Saving Kitty

It’s sort of like Guess Who’s Coming to Dinner but with a UN diplomat and his maddening wife instead of Spencer Tracy and Katharine Hepburn, and an evangelical Christian standing in for Sidney Poitier. The conceit being, as playwright Marisa Smith notes, that liberals can—amazingly—hold onto this one smug prejudice in our PC era; that it’s somehow ok to mock and malign a born-again.

If that makes Saving Kitty sound weighty, knotty, or dense, fear not. This is the lightest of summer fare with no message to impart, no issues to wrestle to the ground, no consciences to tweak. It’s filled with sitcom-style zingers, familiar familial conflicts (mother-daughter, husband-wife, girlfriend-boyfriend)—and some of the most scrumptious baked goods ever to grace a set.

The central conflict is mother Kate’s single-minded determination to break up daughter Kitty’s romance with Paul. She gives or indicates many reasons for this: Kitty’s burgeoning career, Kitty’s history of inappropriate and ill-starred boyfriends, Paul’s presumed narrow-mindedness, her own frustrations. Ultimately, though, she just seems to relish the role of mischief-maker. Judith Hawking pulls out all the stops as Kate flirts, flits, frets, finagles, flounces, and frightens her bemused family. She is a powerhouse, a termagant, alternatively silky and silly, as she utters such lines as “I don’t consider myself a liberal anymore. I’m a New Yorker.” And “My father was a Methodist, but it was more of a social thing.” And “Kitty never met a plant she couldn’t kill.” And, on tasting a vintage wine, “Hint of pencil lead.” Her extreme colorfulness threatens to eclipse the other, more moderate characters, but it’s a fun and lively performance.

Solid actor John FitzGibbon as Kitty’s father Huntley all too often has literal or metaphoric plugs in his ears as he converses on cell phones or listens to music, largely oblivious to the domestic conflicts swirling around him (one, revealed late in the play, of his own making). Huntley is gone to his office for large blocks of time to settle a crisis brewing in Turkey, appearing at intervals to bellow at his unruly womenfolk to settle down or to pour everyone another drink.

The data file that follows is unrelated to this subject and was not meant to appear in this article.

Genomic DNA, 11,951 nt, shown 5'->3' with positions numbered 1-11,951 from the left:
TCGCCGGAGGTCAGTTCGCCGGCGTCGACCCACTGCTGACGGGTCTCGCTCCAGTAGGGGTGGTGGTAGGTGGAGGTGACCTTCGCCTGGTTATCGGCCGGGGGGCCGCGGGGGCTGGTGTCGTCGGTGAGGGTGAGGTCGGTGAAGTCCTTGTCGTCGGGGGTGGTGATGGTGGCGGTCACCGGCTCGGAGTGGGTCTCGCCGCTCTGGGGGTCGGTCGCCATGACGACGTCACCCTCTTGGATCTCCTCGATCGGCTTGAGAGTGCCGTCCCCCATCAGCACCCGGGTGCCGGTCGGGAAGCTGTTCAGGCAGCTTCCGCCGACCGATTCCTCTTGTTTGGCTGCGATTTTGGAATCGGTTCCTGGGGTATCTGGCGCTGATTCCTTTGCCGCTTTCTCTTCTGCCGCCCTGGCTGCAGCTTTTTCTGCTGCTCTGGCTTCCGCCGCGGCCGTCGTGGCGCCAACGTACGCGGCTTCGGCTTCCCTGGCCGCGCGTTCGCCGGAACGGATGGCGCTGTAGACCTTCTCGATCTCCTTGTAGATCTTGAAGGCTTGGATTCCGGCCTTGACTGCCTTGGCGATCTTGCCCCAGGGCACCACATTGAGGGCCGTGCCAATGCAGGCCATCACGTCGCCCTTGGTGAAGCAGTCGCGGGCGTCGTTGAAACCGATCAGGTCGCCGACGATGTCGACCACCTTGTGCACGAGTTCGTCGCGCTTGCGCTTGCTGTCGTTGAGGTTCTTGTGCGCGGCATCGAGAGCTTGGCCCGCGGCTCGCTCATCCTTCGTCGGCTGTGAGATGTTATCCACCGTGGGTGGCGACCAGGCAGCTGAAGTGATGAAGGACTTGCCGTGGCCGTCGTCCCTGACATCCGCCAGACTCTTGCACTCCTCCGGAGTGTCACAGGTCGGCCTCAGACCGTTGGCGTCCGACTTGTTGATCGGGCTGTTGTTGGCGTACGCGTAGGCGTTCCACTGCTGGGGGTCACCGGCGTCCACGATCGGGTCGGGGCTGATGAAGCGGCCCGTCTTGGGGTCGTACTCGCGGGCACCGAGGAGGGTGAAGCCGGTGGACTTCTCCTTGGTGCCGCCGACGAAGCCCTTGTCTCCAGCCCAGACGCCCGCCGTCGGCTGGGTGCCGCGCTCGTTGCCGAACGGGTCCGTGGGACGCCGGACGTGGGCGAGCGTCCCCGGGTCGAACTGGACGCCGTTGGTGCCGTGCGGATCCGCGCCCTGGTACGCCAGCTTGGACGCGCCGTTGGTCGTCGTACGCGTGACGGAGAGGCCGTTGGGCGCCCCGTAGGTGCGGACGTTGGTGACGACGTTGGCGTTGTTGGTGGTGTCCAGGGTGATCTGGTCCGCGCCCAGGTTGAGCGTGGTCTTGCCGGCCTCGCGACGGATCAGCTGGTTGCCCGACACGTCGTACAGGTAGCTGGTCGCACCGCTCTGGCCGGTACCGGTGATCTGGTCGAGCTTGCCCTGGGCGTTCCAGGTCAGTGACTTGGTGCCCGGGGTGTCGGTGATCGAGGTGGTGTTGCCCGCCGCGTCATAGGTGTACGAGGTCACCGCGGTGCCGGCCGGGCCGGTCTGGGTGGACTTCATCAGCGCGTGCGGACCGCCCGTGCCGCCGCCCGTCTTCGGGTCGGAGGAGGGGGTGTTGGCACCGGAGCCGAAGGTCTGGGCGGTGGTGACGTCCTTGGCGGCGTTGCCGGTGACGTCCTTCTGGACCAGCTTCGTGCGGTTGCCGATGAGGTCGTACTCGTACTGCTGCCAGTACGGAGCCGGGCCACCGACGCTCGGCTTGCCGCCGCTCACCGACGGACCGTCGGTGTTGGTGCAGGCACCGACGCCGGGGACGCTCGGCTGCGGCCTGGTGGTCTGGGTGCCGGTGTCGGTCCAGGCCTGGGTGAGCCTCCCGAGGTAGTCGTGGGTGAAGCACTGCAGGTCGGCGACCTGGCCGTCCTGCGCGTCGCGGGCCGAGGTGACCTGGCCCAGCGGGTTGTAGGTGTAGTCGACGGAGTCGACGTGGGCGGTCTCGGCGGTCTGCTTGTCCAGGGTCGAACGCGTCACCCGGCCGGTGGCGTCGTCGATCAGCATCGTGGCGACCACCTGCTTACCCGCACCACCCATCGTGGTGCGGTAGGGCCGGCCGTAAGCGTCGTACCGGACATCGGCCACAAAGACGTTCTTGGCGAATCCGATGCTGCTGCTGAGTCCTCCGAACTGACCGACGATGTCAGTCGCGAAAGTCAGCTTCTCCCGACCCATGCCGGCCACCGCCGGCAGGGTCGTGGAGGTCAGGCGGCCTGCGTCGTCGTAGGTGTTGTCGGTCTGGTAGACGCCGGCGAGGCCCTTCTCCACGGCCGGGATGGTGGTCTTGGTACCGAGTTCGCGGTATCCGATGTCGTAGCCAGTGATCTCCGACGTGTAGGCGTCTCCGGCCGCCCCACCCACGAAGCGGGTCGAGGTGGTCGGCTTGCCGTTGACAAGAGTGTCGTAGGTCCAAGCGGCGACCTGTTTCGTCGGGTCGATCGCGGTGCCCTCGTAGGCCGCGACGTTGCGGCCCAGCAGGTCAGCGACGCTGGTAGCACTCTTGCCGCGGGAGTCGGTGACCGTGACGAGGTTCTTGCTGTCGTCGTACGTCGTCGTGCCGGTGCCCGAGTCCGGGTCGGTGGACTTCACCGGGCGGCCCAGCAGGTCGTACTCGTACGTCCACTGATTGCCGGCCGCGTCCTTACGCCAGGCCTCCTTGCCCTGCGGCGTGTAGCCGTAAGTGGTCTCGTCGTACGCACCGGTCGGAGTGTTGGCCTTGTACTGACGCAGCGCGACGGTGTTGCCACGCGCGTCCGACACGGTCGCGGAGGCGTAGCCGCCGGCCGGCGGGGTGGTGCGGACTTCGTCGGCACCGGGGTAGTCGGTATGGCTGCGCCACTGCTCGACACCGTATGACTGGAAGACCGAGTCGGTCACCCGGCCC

Christian Pedersen’s Paul is sensible, friendly, and good without being cloying or annoying. Sarah Nealis navigates the difficult role of Kitty gamely: Kitty is her mother’s daughter, and has strong currents of giddiness and rebelliousness coursing through her as a consequence. It’s a little hard to know how we are to see Kitty: is she a determined woman pitted against an impossible mother, or a flighty girl unfocused in her ambitions and desires? The playwright drops clues, but doesn’t ultimately enlighten us.

Saving Kitty fits with the season: a pleasant enough diversion after a hot day at the beach. And as presented by the sterling talents at New Jersey Rep, it is sleek and attractive. Kudos as always to designers Jessica Parks, Jill Nagle, and Patricia E. Doherty for creating a beautiful and believable space and ambience—a stunning and bright New York apartment—through set, light, and costume, respectively. And director Evan Bergman smoothly moves us through the confection, aside from one clumsy conveyance at the end, when Hawking’s character walked through the apartment but was not in it, breaking an illusion of space and time that could have been resolved by a spot up at stage right.

I have to admit to not being as attuned to the humor as was the rest of the audience, but that, apparently, was my loss. The enthusiastic crowd laughed their way through the breezy, easy piece, and some of the comments I overheard as I left reminded me of the old adage “there wasn’t a dry seat in the house.”